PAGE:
Word of made-from-scratch, hand-pulled noodles at China Tasty lured me away from my cubical and to Alhambra for lunch the other week. While hand-pulled noodles are easily found throughout mainland China, noodle pulling specialists are surprisingly scarce in the San Gabriel Valley. Props to the L.A. Times’ Amy Scattergood for unearthing this gem.
China Tasty makes four different noodle shapes. There’s “standard round” (like spaghetti), “small flat” (like linguini), “medium flat” (like papperdelle), and “triangle noodle” (like no other). Amy describes the lattermost as “kind of like the noodle version of laminated dough, pulled into layers and cooked until beautifully chewy.” It was my favorite of the varieties we sampled.
First up was the “Szechuan Dan-Dan Noodle” ($5.99). We requested the triangle noodles to pair with this dish.
Continue reading ‘China Tasty – Alhambra’
As much as I love exploring the San Gabriel Valley’s restaurant scene for my weekday lunches, I was thrilled to discover recently that East Los Angeles is a stone’s throw from my office. Easy access to some of the city’s finest Mexican food is most definitely a lunchtime game changer.
For my inaugural midday jaunt to the Eastside of town, I wrangled a crew of fellow food lovers and headed to one of my favorite spots: La Azteca Tortilleria.
When the shop’s original owners, Alex Bernal and his wife, Maria Rodriguez, retired in 2010 after three decades of making tortillas the old-fashioned way, from scratch and in small batches, their good friends Juan and Candalaria Villa purchased the business and continued the tradition. It’s a painstaking process, to be sure, but the results are truly fantastic.
The difference between a store-bought tortilla and the handmade wonders here is like night and day. While the former cracks as it rolls and tastes like the plastic it’s wrapped in, the latter is hefty yet plush and is capable of curving around copious amounts of pork, cheese, beans, or most likely, all three.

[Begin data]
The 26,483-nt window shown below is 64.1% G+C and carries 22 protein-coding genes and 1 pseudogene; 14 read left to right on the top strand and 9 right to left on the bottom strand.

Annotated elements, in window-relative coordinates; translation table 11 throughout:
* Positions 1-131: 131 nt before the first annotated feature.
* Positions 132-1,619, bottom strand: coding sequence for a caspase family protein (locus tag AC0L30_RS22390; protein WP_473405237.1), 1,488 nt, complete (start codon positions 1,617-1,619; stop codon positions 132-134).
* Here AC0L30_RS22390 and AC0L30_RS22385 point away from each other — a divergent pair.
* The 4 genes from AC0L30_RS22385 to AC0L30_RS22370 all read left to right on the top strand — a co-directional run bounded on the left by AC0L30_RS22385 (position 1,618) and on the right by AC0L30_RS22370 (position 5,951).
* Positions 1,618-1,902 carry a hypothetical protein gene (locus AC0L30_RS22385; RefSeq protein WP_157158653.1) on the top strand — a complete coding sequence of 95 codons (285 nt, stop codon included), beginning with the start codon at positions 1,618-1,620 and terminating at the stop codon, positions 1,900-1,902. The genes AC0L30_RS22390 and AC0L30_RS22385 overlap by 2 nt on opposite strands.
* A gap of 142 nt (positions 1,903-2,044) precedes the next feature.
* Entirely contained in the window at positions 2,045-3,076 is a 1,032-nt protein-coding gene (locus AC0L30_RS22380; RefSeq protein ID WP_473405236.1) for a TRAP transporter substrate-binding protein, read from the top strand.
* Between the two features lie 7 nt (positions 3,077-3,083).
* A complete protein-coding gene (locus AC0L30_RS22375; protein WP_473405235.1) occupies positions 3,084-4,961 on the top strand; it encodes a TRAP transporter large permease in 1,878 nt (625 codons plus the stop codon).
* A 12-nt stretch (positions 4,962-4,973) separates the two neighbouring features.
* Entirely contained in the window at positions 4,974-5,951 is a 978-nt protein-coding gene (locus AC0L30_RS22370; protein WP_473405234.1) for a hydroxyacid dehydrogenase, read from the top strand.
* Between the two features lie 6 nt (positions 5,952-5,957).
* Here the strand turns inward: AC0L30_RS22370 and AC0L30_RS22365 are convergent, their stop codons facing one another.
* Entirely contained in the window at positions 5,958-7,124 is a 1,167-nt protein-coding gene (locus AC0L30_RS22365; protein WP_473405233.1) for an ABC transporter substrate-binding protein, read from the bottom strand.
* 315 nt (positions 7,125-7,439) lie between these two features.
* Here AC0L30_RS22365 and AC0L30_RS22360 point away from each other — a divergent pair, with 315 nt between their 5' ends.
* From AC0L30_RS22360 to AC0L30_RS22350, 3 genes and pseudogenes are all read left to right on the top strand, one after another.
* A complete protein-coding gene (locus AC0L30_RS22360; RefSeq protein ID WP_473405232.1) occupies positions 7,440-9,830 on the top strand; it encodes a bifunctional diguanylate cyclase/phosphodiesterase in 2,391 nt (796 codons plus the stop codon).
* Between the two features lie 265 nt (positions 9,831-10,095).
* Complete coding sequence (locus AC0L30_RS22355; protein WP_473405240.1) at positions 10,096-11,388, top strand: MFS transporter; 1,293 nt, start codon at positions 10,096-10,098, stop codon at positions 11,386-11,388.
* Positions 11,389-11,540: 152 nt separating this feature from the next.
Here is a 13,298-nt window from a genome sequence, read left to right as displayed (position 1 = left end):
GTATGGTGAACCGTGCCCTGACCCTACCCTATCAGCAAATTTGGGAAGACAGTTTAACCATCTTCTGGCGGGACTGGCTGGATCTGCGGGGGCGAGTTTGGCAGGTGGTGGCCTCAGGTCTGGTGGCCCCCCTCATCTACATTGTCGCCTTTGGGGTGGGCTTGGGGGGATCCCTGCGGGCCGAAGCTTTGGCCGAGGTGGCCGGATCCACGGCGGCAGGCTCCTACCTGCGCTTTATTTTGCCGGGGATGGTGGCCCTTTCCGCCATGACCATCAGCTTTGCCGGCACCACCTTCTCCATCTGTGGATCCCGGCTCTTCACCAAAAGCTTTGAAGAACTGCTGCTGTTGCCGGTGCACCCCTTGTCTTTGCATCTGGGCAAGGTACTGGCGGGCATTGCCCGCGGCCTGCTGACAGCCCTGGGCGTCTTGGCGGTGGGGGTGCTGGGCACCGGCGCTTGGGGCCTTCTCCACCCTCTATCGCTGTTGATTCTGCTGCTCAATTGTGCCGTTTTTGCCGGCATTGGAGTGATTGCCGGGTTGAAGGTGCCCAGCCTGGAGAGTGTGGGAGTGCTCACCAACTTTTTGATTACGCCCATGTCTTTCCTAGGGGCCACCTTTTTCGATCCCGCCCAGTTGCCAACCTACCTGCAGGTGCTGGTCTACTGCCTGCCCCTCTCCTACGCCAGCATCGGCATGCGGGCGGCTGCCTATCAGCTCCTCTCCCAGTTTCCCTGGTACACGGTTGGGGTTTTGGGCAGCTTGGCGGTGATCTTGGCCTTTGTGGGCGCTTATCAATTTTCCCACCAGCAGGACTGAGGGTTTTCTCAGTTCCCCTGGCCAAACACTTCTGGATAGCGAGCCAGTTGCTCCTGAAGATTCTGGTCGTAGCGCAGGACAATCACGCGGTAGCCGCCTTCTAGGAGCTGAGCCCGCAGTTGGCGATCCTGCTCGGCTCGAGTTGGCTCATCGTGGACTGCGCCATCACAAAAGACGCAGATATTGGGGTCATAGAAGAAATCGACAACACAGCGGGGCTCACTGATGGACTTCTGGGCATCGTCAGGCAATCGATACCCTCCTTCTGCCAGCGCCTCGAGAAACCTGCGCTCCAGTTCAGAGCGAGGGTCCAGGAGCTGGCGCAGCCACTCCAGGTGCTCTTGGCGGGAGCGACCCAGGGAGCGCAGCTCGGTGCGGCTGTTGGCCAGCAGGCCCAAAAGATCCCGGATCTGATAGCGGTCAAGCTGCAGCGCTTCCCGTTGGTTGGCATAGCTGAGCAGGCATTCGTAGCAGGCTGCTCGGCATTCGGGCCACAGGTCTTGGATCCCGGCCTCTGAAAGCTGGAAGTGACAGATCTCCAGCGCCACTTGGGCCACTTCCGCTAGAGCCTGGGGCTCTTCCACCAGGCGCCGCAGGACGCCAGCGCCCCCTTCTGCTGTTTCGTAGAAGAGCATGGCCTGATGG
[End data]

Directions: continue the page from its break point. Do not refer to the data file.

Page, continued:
Continue reading ‘La Azteca Tortilleria – East Los Angeles’
I had the pleasure of dining with my mom at Q Sushi a few Fridays ago. She’s been taking care of June while The Astronomer and I are bringing home the bacon, so this meal was a small token of our gratitude. Bà Ngoại is the best!
Chef Hiroyuki Naruke, who ran a six-seat sushi bar in Tokyo’s Roppongi district prior to relocating to Los Angeles, serves a hyper-traditional, omakase-only sushi experience at Q. I am a total purist when it comes to sushi, so I knew that Q and I would get along swimmingly from the start.
Priced at $165 per person, the omakase typically begins with a slew of tsumami (small appetizers), followed by a perfectly orchestrated parade of sashimi and nigiri sushi courses. All in all, it’s a 2.5 hour feast comprised of 20 or so courses that passes by much too quickly.
Taking care of Mom and me this evening was Chef Rui. He seemed a bit chattier than Chef Hiro, which was a good thing, because I had plenty of questions up my sleeve (per usual).
Continue reading ‘Q Sushi – Los Angeles (Downtown)’
It’s avocado season here in Southern California, and Maude, Curtis Stone’s critically adored restaurant, is celebrating in grand fashion with a month-long tasting menu dedicated to the super-luscious, downright buttery ingredient.
Maude’s menu changes with the seasons, focusing on “one key ingredient” each month. [See what the restaurant is cooking for the rest of this year.]
Our ten-plus course dinner featured California-grown Hass avocados in every single dish. Sometimes avocado was the star of the plate, while other times it elevated the ingredients surrounding it. As a lifelong avocado lover, it was a pleasure to experience the fruit in a plethora of forms, both classic and innovative—avocado leaf ice cream, anyone?
Named after Curtis Stone’s grandmother, Maude is a jewel box of a restaurant with just 25 seats and an impressive open kitchen. The space and service were warm and welcoming with the ideal touch of sophistication.
Continue reading ‘Maude – Los Angeles (Beverly Hills)’